In 1876, Bodie had only a few dozen residents. By 1879 and 1880, the town grew to an estimated population of around 10,000 people as the mining industry quickly expanded. This rapid growth brought an incredibly diverse population, which comprised a broad spectrum of culture, ethnicity, and notability, into the Bodie Hills. As the people came in, the town began to evolve and several prominent neighborhoods became established.
To the east of town, the mighty mines and mills pumped economic lifeblood into the town. In the center and south of town, a vibrant business district blossomed, flanked to the west by the well-kept homes of mine management and business owners The northern end of town came to life in the evenings, as the dozens of saloons, gambling halls, taverns, brothels, and opium dens of the Red Light District and Chinatown beckoned miners with their expensive vices. Bodie quickly gained the reputation as a “shooters town” due to the Wild West-style gunfights that often erupted during the height of the town’s prominence.
In 1881, the Bodie and Benton Railroad was formed and although the 32-mile rail line never connected the towns of Bodie and Benton as intended, it did provide much-needed lumber to the mines from Mono Mills on the south side of Mono Lake. The availability of lumber, which was necessary for building construction, mine support, and fuel, was a major issue for the residents Bodie and until the railway was completed, continuous 20-head mule teams hauled lumber from the forests to the west and south.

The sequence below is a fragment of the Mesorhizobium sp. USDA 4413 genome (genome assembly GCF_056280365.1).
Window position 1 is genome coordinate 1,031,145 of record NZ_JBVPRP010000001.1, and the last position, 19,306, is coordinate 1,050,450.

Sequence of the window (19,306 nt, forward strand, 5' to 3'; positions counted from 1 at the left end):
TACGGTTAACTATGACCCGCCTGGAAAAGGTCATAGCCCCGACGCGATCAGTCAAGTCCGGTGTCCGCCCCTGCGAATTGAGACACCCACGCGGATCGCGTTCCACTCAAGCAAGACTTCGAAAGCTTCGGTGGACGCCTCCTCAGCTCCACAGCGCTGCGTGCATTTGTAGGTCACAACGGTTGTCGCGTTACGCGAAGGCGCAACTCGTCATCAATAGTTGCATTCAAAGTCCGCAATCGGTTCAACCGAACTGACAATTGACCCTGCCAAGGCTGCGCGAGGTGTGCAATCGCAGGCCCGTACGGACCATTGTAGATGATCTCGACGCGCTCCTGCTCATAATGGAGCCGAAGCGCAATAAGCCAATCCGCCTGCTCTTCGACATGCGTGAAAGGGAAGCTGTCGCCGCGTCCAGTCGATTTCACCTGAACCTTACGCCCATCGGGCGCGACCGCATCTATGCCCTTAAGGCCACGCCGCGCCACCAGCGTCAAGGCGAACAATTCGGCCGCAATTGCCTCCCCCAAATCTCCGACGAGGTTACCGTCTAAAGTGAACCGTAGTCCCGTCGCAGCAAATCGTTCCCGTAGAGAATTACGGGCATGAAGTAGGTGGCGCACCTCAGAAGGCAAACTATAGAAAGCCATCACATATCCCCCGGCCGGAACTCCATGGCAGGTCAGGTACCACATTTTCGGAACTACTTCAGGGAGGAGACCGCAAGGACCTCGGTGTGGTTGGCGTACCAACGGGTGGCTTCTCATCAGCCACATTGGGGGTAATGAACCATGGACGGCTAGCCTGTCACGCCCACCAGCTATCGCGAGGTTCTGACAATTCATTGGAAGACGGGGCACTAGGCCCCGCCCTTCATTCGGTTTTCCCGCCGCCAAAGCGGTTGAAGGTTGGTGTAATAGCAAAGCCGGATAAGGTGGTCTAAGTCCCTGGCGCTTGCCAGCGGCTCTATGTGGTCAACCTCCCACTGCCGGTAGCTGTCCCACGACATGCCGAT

At its peak between 1879 and 1881, Bodie’s main street reached over a mile in length. During this time, Bodie had 2 churches (Catholic and Methodist), at least 2 newspapers, a telegraph station, post office, 22 operating mines, many large (and very noisy) stamp-style ore mills, multiple motels, several general stores and mercantiles, stables, doctors and pharmacists, union halls, schools, breweries, and several dozen saloons. Although it is difficult to accurately gauge the size of the town due to the transient nature of the region’s population in the 1870’s and 1880’s, Bodie was likely the 6th or 7th largest city in California at this time.